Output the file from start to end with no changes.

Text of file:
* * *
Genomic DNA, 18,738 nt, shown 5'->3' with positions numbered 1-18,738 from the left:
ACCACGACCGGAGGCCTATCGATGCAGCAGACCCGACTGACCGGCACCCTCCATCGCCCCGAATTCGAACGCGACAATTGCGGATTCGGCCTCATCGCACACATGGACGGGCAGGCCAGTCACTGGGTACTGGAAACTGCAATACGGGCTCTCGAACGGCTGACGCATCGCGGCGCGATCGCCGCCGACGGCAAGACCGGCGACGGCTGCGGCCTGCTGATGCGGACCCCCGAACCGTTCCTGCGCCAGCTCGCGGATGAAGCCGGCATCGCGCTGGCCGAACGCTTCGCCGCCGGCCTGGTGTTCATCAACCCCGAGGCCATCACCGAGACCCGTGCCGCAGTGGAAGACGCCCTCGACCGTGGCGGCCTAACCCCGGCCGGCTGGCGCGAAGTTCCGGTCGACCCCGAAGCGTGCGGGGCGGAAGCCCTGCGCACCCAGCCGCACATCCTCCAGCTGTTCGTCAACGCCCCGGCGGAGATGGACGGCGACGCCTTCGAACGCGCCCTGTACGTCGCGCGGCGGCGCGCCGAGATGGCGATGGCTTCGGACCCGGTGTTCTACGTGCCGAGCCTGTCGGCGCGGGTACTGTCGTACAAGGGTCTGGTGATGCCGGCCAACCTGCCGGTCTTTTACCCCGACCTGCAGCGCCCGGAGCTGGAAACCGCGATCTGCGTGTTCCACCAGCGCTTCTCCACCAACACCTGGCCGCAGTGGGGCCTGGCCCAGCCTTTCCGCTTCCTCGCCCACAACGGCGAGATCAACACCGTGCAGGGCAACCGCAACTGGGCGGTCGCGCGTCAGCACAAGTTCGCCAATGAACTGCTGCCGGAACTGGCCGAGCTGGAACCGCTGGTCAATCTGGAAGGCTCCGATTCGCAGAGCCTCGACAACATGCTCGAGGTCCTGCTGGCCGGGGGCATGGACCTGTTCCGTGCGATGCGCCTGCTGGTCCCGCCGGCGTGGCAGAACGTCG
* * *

Genomic DNA, 18,738 nt, shown 5'->3' with positions numbered 1-18,738 from the left:
ACCACGACCGGAGGCCTATCGATGCAGCAGACCCGACTGACCGGCACCCTCCATCGCCCCGAATTCGAACGCGACAATTGCGGATTCGGCCTCATCGCACACATGGACGGGCAGGCCAGTCACTGGGTACTGGAAACTGCAATACGGGCTCTCGAACGGCTGACGCATCGCGGCGCGATCGCCGCCGACGGCAAGACCGGCGACGGCTGCGGCCTGCTGATGCGGACCCCCGAACCGTTCCTGCGCCAGCTCGCGGATGAAGCCGGCATCGCGCTGGCCGAACGCTTCGCCGCCGGCCTGGTGTTCATCAACCCCGAGGCCATCACCGAGACCCGTGCCGCAGTGGAAGACGCCCTCGACCGTGGCGGCCTAACCCCGGCCGGCTGGCGCGAAGTTCCGGTCGACCCCGAAGCGTGCGGGGCGGAAGCCCTGCGCACCCAGCCGCACATCCTCCAGCTGTTCGTCAACGCCCCGGCGGAGATGGACGGCGACGCCTTCGAACGCGCCCTGTACGTCGCGCGGCGGCGCGCCGAGATGGCGATGGCTTCGGACCCGGTGTTCTACGTGCCGAGCCTGTCGGCGCGGGTACTGTCGTACAAGGGTCTGGTGATGCCGGCCAACCTGCCGGTCTTTTACCCCGACCTGCAGCGCCCGGAGCTGGAAACCGCGATCTGCGTGTTCCACCAGCGCTTCTCCACCAACACCTGGCCGCAGTGGGGCCTGGCCCAGCCTTTCCGCTTCCTCGCCCACAACGGCGAGATCAACACCGTGCAGGGCAACCGCAACTGGGCGGTCGCGCGTCAGCACAAGTTCGCCAATGAACTGCTGCCGGAACTGGCCGAGCTGGAACCGCTGGTCAATCTGGAAGGCTCCGATTCGCAGAGCCTCGACAACATGCTCGAGGTCCTGCTGGCCGGGGGCATGGACCTGTTCCGTGCGATGCGCCTGCTGGTCCCGCCGGCGTGGCAGAACGTCG